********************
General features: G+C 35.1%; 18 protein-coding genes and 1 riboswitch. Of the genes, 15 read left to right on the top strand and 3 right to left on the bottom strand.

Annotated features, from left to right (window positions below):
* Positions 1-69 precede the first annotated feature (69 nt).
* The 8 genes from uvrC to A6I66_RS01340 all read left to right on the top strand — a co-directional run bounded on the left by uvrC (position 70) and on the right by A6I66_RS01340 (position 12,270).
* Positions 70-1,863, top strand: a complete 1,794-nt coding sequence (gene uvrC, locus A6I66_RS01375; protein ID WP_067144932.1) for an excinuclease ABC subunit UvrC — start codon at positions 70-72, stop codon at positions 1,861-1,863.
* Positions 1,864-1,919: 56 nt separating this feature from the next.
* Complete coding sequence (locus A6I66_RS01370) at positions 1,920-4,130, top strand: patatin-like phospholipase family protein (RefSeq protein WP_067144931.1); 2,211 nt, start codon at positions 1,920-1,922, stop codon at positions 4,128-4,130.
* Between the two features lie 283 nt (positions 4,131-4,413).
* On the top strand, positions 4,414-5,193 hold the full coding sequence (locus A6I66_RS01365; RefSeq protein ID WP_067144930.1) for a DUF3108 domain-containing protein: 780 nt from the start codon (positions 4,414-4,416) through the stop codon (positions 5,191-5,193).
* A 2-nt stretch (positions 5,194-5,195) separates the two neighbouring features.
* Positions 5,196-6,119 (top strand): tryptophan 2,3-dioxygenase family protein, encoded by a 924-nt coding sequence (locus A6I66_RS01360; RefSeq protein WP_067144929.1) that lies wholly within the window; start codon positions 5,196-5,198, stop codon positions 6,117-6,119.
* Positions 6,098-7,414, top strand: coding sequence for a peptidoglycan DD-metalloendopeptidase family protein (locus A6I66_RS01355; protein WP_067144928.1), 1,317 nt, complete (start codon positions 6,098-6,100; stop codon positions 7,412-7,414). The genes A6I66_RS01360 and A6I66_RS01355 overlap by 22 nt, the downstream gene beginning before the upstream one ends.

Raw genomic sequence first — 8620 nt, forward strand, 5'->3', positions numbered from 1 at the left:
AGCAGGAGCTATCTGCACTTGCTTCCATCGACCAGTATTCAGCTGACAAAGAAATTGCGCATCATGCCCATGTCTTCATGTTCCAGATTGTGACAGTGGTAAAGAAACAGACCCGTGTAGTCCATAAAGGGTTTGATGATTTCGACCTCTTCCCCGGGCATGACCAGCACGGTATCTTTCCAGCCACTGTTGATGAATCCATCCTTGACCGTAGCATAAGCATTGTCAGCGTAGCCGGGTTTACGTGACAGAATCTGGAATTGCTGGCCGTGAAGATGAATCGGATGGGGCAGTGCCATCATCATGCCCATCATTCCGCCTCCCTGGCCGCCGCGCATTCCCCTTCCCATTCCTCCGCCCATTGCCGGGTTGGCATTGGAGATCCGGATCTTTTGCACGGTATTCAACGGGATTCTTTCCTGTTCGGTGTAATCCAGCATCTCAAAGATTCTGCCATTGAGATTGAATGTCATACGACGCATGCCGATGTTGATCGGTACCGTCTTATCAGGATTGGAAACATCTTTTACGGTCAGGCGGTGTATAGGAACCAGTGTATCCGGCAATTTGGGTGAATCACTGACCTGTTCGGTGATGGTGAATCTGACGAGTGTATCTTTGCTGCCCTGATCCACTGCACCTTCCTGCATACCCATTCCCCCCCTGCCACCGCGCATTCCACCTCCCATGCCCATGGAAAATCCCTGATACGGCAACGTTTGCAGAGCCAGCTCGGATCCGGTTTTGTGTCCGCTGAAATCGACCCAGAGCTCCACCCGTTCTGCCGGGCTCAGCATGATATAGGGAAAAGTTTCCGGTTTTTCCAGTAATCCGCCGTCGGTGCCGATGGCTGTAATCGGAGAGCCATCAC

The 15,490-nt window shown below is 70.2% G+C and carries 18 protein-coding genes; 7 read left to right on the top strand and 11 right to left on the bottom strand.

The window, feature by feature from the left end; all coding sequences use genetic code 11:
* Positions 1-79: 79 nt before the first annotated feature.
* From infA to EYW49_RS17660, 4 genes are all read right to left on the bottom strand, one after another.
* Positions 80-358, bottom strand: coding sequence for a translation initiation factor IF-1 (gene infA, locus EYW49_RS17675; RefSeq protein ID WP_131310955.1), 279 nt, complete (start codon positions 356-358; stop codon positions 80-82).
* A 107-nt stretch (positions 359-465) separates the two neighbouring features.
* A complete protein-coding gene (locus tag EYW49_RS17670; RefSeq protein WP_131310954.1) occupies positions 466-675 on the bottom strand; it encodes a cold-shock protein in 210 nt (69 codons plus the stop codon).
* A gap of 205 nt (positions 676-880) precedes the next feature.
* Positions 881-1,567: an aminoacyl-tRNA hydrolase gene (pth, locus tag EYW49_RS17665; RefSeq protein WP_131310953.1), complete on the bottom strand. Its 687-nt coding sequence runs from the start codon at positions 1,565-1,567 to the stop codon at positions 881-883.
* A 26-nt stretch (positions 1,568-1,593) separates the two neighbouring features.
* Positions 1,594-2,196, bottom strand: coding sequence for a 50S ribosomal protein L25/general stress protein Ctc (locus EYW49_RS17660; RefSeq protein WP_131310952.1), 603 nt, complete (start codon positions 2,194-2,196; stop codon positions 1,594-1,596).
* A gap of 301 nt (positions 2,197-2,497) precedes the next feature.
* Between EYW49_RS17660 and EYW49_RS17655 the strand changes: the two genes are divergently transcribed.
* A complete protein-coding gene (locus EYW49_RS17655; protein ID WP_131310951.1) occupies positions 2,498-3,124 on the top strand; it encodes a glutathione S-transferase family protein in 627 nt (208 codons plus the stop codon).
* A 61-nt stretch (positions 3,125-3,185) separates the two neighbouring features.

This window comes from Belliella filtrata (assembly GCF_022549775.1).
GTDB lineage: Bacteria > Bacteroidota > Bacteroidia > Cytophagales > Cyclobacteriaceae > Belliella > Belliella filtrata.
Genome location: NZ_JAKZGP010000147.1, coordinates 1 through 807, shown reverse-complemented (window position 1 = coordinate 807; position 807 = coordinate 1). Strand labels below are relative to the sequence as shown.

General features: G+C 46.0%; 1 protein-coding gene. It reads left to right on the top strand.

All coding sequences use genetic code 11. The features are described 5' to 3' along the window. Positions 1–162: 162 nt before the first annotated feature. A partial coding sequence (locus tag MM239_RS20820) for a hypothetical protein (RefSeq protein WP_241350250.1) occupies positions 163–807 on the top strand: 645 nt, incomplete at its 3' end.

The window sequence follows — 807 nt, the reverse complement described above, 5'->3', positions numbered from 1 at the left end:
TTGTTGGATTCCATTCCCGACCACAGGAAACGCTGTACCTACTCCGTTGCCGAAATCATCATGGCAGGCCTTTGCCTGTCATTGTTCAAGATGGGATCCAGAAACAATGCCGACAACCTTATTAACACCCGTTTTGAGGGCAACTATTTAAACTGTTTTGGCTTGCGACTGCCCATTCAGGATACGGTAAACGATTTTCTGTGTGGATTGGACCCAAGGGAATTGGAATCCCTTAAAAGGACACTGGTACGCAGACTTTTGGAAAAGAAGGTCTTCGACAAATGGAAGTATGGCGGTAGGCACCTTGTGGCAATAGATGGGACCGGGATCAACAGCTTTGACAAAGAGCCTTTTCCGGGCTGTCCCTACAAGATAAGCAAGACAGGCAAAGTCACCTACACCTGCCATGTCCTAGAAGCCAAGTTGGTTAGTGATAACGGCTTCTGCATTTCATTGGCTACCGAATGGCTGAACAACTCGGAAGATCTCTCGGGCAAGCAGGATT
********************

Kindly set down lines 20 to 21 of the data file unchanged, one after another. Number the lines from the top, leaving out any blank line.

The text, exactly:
* A 107-nt stretch (positions 359-465) separates the two neighbouring features.
* A complete protein-coding gene (locus tag EYW49_RS17670; RefSeq protein WP_131310954.1) occupies positions 466-675 on the bottom strand; it encodes a cold-shock protein in 210 nt (69 codons plus the stop codon).